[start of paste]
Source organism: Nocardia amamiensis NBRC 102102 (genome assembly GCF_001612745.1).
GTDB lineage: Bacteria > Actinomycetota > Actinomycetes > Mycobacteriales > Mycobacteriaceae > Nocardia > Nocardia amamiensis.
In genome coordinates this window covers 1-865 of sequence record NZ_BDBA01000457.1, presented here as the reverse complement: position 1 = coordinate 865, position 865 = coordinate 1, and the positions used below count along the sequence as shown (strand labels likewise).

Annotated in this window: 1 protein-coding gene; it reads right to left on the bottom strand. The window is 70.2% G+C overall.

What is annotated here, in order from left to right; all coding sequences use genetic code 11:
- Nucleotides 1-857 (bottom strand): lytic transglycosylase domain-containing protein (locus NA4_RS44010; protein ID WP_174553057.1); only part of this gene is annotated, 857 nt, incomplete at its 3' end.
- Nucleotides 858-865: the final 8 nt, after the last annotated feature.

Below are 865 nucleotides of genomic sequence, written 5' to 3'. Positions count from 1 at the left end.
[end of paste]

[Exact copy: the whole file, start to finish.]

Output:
Source organism: Nocardia amamiensis NBRC 102102 (genome assembly GCF_001612745.1).
GTDB lineage: Bacteria > Actinomycetota > Actinomycetes > Mycobacteriales > Mycobacteriaceae > Nocardia > Nocardia amamiensis.
In genome coordinates this window covers 1-865 of sequence record NZ_BDBA01000457.1, presented here as the reverse complement: position 1 = coordinate 865, position 865 = coordinate 1, and the positions used below count along the sequence as shown (strand labels likewise).

Annotated in this window: 1 protein-coding gene; it reads right to left on the bottom strand. The window is 70.2% G+C overall.

What is annotated here, in order from left to right; all coding sequences use genetic code 11:
- Nucleotides 1-857 (bottom strand): lytic transglycosylase domain-containing protein (locus NA4_RS44010; protein ID WP_174553057.1); only part of this gene is annotated, 857 nt, incomplete at its 3' end.
- Nucleotides 858-865: the final 8 nt, after the last annotated feature.

Below are 865 nucleotides of genomic sequence, written 5' to 3'. Positions count from 1 at the left end.